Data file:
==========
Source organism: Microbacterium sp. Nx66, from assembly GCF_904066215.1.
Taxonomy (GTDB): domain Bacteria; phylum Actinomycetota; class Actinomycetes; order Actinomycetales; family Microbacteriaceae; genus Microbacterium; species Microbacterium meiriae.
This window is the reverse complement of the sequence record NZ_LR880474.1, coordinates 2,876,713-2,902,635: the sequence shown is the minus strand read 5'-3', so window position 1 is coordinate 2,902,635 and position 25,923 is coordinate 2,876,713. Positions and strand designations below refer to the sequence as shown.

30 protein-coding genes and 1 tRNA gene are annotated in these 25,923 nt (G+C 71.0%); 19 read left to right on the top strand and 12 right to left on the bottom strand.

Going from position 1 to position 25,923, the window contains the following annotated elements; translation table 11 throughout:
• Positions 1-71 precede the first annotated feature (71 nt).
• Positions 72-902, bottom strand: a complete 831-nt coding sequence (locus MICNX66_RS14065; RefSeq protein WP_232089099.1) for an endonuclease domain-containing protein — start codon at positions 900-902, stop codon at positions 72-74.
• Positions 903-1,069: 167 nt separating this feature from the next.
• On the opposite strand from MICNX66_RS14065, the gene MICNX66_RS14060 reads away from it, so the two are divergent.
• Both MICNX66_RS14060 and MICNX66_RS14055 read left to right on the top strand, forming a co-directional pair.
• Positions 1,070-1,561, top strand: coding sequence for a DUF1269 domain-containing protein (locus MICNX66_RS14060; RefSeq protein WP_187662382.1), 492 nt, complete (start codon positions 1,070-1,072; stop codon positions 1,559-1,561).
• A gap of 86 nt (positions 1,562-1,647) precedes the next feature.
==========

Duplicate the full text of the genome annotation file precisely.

Source organism: Microbacterium sp. Nx66, from assembly GCF_904066215.1.
Taxonomy (GTDB): domain Bacteria; phylum Actinomycetota; class Actinomycetes; order Actinomycetales; family Microbacteriaceae; genus Microbacterium; species Microbacterium meiriae.
This window is the reverse complement of the sequence record NZ_LR880474.1, coordinates 2,876,713-2,902,635: the sequence shown is the minus strand read 5'-3', so window position 1 is coordinate 2,902,635 and position 25,923 is coordinate 2,876,713. Positions and strand designations below refer to the sequence as shown.

30 protein-coding genes and 1 tRNA gene are annotated in these 25,923 nt (G+C 71.0%); 19 read left to right on the top strand and 12 right to left on the bottom strand.

Going from position 1 to position 25,923, the window contains the following annotated elements; translation table 11 throughout:
• Positions 1-71 precede the first annotated feature (71 nt).
• Positions 72-902, bottom strand: a complete 831-nt coding sequence (locus MICNX66_RS14065; RefSeq protein WP_232089099.1) for an endonuclease domain-containing protein — start codon at positions 900-902, stop codon at positions 72-74.
• Positions 903-1,069: 167 nt separating this feature from the next.
• On the opposite strand from MICNX66_RS14065, the gene MICNX66_RS14060 reads away from it, so the two are divergent.
• Both MICNX66_RS14060 and MICNX66_RS14055 read left to right on the top strand, forming a co-directional pair.
• Positions 1,070-1,561, top strand: coding sequence for a DUF1269 domain-containing protein (locus MICNX66_RS14060; RefSeq protein WP_187662382.1), 492 nt, complete (start codon positions 1,070-1,072; stop codon positions 1,559-1,561).
• A gap of 86 nt (positions 1,562-1,647) precedes the next feature.